Investment organizations like the Evangelical Alliance of the UK, Tearfund, the Baptist Union and Christian Aid have made great efforts to empower, encourage and equip networks of pastors and volunteers. This has created a depth of social capital ( Social capital reflects trust. When information and calls go out, they are received as being trustworthy.

More importantly, a critical mass of Christians in home groups, youth groups and other church gatherings discuss the biblically-grounded advocacy materials they receive. Many will then take action together. This type of movement-building cannot be overstated. Church-based campaigns are operating counter to the predominant direct mail to individual mode of secular campaigning agencies—and they are building social capital where it has been lost in Western societies. This is part of the everyday transformational work of the church in the community. What makes it even more valuable is that Christians create trust across social boundaries.

In the weeks prior to the G8, the media tested possible weaknesses in the extraordinary consensus that had emerged behind the Make Poverty History campaign. They questioned the value of giving additional aid and debt cancellation to corrupt or poorly governed countries in Africa. My initial reaction was that a complex and real issue might be exploited in a simplistic way, giving G8 leaders a way out. But those involved were not only able to see through the simplicities, but also were able to deal with the complexities of the issue. The debate in the media was transformed into a positive discussion of (1) the conditions applied to aid; (2) the rights of countries to set their own economic direction within the bounds of human rights and accountability to the poor and; (3) the question of trade justice.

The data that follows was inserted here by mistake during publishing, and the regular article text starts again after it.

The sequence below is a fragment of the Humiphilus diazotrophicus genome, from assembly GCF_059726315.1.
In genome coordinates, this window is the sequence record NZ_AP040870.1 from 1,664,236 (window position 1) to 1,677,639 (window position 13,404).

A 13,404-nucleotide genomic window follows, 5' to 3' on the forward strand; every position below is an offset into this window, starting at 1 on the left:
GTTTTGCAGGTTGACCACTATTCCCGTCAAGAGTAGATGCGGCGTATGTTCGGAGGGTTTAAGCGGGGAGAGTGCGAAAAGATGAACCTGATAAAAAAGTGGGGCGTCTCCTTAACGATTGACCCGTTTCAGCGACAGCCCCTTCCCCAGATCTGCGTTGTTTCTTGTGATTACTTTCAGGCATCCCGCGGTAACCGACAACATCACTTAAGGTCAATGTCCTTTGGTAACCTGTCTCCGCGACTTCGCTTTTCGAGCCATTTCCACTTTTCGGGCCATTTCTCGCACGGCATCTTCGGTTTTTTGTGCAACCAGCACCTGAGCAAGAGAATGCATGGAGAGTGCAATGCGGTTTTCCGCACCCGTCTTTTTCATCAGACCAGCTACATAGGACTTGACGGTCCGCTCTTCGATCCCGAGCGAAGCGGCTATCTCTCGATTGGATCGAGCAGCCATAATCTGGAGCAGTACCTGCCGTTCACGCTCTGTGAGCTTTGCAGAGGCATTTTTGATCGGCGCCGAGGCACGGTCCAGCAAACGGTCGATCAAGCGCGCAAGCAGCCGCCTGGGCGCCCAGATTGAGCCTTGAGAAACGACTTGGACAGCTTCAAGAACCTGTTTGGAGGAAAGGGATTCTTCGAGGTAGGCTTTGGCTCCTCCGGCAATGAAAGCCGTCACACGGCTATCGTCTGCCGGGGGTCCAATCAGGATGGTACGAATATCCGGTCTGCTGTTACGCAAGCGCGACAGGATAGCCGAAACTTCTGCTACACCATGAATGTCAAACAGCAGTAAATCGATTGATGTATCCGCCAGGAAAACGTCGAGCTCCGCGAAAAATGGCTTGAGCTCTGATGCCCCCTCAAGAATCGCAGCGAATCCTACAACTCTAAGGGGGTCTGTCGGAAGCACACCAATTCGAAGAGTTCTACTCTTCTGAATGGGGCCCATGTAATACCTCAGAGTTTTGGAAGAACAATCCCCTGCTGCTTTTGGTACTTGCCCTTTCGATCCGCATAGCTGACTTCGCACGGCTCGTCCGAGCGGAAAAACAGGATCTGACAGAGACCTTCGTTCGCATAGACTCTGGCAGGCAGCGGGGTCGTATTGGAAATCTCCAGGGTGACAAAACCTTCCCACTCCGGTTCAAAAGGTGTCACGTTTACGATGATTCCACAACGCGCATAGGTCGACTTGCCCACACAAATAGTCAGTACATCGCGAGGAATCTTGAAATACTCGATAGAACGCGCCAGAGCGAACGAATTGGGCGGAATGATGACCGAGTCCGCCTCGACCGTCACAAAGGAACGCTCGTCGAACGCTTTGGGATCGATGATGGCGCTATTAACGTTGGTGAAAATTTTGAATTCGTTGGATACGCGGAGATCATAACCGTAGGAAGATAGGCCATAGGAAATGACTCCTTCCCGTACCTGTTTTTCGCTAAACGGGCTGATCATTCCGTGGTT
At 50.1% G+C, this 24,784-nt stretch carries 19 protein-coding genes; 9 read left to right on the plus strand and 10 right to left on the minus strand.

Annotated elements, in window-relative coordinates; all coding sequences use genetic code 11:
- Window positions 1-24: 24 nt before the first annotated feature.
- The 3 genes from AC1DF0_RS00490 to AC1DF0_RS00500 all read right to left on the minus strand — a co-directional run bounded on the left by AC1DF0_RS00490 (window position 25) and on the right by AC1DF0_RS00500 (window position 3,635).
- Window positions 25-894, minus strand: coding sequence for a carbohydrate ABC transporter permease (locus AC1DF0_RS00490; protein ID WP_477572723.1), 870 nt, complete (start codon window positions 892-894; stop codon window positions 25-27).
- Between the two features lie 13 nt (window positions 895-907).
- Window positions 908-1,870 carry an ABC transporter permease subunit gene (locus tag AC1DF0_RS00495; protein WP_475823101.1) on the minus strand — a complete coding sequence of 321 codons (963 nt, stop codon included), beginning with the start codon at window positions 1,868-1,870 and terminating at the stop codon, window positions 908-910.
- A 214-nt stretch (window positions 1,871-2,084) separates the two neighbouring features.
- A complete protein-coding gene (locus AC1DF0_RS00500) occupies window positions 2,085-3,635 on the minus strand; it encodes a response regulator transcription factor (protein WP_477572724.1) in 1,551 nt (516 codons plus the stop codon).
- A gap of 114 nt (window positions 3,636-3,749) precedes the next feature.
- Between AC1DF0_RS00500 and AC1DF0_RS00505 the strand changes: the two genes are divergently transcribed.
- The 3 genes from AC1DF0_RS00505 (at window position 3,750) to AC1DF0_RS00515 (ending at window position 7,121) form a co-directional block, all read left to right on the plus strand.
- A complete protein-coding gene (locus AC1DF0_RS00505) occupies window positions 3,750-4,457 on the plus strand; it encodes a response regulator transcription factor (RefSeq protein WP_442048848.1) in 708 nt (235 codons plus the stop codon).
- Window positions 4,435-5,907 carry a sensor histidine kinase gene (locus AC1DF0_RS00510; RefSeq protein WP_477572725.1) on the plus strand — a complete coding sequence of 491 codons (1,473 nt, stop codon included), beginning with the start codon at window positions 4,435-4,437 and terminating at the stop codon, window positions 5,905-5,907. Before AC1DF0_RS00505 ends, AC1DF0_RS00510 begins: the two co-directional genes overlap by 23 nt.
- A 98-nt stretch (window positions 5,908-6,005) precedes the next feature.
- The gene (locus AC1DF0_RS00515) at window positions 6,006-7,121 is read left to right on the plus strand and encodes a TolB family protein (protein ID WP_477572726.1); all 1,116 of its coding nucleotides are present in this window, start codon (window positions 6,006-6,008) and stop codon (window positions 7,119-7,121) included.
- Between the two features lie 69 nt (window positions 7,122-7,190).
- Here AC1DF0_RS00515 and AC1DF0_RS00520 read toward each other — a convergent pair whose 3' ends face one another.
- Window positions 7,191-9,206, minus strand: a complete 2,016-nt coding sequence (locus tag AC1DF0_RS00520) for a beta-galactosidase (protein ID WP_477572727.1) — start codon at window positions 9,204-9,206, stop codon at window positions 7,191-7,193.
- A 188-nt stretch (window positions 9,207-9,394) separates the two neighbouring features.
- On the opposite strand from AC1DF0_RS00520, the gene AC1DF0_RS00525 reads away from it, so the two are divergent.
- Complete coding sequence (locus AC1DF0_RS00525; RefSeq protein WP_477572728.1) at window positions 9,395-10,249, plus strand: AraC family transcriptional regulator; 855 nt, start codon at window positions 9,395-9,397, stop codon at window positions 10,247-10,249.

Many more people went to Edinburgh than the organizers had expected. Many waited hours to join the band of people encircling the city. Christian churches, groups and families were abundantly represented. Most knew that (1) the deals on debt and aid had been done prior to Gleneagles; (2) these were enormously worthwhile but incomplete and; (3) they required continued vigilance both in the North and in the countries of the global South. They knew gains made would not be fully realized and sustained until poor communities were treated fairly in international trade.

From Make Poverty History to Micah Challenge
Micah Challenge was one of the international networks that birthed the Global Call to Action Against Poverty (GCAP), which is designed to coordinate civil society campaigns in 2005. Micah Challenge national campaigns are also involved in national platforms under GCAP, one of which is Make Poverty History.
Micah Challenge was created by the World Evangelical Alliance (WEA) and the Micah Network to fight poverty long-term. One of the founders, Ann Persson, recently reflected on the mission of the Micah Challenge at St. Paul’s Cathedral just before the G8 Summit. According to Persson, it was the job of Micah Challenge to “re-sound the voices of 2005 from now until 2015.” We intend to do that and far more.

Micah Challenge has two aims: to deepen Christian engagement with the poor and to challenge leaders to achieve the Millennium Development Goals (MDGs). Our hope is to cut in half absolute global poverty by 2015. At the core of both goals is a desire to amplify the voices of economically-poor Christians. We do this by making our own direction as a global community of Christians and through national and international economic and political forums.